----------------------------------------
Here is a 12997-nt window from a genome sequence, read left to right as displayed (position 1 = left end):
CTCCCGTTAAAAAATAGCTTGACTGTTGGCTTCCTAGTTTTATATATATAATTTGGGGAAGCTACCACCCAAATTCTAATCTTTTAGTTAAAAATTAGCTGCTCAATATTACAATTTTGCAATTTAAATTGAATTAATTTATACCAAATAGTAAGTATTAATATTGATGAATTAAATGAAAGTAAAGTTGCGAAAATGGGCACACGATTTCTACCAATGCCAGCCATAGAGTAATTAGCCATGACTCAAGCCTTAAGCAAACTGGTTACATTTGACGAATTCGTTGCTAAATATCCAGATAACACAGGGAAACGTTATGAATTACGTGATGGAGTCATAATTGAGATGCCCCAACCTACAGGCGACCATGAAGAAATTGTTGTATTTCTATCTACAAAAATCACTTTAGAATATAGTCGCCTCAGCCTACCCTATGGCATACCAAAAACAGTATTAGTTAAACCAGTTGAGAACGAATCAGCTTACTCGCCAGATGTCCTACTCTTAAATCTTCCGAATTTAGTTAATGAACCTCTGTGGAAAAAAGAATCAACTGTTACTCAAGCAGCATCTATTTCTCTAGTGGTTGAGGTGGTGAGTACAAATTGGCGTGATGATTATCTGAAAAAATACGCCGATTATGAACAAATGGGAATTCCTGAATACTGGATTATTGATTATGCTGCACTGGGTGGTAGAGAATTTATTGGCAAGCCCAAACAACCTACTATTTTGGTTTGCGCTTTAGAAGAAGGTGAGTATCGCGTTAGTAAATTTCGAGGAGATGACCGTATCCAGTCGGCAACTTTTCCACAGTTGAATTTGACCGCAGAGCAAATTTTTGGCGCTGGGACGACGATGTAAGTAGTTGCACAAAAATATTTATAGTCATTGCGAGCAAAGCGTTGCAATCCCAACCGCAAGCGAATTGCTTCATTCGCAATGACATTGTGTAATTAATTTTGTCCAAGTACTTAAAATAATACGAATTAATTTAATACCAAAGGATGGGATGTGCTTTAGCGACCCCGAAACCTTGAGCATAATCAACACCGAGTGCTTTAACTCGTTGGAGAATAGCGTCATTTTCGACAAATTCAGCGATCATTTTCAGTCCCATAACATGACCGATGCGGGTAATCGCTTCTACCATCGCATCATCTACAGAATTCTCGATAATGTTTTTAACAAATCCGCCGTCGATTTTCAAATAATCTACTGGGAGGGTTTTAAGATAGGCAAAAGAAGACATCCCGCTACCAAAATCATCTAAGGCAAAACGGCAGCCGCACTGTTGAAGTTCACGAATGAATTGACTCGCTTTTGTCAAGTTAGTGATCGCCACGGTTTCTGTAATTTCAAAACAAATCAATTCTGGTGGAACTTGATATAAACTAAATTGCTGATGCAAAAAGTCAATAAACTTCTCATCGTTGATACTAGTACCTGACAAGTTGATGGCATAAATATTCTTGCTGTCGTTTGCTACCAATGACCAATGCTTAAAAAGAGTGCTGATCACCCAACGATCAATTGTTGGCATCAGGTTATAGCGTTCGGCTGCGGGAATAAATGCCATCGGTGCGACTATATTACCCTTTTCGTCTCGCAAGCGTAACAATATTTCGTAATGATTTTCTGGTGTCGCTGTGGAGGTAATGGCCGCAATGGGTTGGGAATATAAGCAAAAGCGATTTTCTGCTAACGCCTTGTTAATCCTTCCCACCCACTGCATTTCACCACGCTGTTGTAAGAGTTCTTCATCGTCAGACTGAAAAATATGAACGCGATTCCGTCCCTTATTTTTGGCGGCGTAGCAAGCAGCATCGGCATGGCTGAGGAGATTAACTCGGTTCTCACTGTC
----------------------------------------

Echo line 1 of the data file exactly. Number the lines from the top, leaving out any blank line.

Here is a 12997-nt window from a genome sequence, read left to right as displayed (position 1 = left end):